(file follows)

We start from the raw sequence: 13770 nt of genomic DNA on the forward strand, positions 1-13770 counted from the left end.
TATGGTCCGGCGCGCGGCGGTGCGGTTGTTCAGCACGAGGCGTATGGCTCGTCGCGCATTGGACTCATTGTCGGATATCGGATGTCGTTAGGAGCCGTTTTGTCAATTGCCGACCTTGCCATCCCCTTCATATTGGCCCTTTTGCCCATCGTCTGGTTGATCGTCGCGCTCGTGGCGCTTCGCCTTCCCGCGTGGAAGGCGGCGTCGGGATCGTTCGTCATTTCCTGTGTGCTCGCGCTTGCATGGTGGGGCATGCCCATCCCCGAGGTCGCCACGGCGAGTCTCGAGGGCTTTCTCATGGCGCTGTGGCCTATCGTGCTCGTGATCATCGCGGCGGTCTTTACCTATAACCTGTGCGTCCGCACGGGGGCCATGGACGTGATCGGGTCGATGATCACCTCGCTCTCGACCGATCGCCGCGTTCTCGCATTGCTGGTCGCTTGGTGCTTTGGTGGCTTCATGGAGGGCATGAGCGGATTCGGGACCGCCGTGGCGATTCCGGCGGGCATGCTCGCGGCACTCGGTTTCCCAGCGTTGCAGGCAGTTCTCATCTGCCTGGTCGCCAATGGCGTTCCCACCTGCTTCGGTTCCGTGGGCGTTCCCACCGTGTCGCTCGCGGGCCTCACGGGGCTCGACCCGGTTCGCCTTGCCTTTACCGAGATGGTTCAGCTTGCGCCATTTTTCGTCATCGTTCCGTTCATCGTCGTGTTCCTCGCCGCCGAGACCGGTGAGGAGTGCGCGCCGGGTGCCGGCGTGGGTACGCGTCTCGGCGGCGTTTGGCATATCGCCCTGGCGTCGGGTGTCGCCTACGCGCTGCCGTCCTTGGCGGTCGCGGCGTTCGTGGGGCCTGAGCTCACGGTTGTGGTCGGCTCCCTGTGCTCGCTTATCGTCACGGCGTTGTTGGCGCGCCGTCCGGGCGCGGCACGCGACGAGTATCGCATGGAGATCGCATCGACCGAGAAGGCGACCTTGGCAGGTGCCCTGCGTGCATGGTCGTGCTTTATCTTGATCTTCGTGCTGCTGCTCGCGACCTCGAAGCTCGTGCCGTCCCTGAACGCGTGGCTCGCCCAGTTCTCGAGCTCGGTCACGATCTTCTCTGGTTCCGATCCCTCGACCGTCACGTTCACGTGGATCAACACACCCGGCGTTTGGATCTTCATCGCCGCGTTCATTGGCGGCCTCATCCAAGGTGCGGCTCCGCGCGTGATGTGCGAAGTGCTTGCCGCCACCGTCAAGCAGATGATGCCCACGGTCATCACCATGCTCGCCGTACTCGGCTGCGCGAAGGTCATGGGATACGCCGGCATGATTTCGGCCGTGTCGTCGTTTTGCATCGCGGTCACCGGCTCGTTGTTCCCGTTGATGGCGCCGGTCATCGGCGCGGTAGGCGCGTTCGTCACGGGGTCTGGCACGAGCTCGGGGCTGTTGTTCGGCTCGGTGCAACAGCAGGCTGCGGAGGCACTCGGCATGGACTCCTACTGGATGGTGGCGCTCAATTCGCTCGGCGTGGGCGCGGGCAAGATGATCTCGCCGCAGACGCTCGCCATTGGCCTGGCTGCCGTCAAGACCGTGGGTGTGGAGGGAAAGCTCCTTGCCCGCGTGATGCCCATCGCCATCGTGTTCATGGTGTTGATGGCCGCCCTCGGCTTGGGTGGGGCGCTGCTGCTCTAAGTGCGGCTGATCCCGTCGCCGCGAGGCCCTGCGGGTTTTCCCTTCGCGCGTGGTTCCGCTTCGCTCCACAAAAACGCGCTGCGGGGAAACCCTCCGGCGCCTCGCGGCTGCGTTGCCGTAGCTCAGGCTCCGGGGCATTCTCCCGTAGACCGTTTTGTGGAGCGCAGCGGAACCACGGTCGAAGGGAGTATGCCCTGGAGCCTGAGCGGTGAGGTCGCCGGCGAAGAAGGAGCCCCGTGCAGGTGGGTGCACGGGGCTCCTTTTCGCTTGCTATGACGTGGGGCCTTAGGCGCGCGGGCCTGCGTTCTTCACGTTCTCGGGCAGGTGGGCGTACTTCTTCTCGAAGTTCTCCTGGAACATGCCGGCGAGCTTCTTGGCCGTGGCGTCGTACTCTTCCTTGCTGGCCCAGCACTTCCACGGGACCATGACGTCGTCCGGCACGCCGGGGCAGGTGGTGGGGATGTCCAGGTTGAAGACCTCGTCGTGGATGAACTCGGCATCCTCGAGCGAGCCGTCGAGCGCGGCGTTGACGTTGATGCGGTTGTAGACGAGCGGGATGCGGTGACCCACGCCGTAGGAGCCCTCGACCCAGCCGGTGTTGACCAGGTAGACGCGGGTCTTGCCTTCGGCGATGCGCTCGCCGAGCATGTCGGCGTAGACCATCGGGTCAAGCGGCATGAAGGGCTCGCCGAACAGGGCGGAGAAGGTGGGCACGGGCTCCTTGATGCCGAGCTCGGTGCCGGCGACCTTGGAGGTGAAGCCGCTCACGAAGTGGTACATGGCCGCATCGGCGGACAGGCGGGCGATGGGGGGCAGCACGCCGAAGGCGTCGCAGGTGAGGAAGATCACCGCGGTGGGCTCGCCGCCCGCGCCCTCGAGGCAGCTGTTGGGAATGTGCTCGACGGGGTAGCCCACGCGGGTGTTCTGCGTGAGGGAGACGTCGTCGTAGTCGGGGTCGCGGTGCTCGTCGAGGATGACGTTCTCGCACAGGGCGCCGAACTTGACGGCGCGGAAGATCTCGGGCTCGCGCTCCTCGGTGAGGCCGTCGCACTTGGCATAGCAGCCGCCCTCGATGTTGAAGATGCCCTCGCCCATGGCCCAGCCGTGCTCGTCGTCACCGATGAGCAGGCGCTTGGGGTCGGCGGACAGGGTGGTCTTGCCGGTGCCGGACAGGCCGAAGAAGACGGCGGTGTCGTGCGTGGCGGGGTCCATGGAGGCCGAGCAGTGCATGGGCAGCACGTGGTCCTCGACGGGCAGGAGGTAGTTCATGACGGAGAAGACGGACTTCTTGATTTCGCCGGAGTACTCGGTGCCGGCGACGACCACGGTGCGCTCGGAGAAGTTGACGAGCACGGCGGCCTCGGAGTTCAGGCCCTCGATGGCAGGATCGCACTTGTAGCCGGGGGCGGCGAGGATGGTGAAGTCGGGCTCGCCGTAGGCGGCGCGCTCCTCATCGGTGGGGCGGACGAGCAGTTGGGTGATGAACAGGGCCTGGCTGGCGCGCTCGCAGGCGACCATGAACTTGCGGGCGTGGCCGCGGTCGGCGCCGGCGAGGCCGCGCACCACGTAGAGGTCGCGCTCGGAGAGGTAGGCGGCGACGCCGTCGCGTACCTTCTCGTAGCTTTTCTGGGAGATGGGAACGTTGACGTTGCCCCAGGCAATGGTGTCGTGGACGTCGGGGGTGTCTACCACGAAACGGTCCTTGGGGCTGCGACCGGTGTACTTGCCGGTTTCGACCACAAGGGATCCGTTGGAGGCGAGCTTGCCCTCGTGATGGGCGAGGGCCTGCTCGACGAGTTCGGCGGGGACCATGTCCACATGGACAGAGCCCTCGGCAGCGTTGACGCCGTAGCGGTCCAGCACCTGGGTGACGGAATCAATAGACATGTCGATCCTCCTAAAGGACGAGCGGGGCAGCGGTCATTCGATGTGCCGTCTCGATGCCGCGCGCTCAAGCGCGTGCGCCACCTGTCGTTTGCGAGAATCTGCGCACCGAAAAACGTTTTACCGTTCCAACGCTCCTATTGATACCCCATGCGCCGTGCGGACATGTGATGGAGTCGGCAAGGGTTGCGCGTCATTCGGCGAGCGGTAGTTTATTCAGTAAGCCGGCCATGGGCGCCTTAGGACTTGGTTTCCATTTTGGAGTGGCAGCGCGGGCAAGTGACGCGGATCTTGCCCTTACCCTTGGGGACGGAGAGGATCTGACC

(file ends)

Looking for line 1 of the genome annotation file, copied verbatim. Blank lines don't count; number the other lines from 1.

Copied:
We start from the raw sequence: 13770 nt of genomic DNA on the forward strand, positions 1-13770 counted from the left end.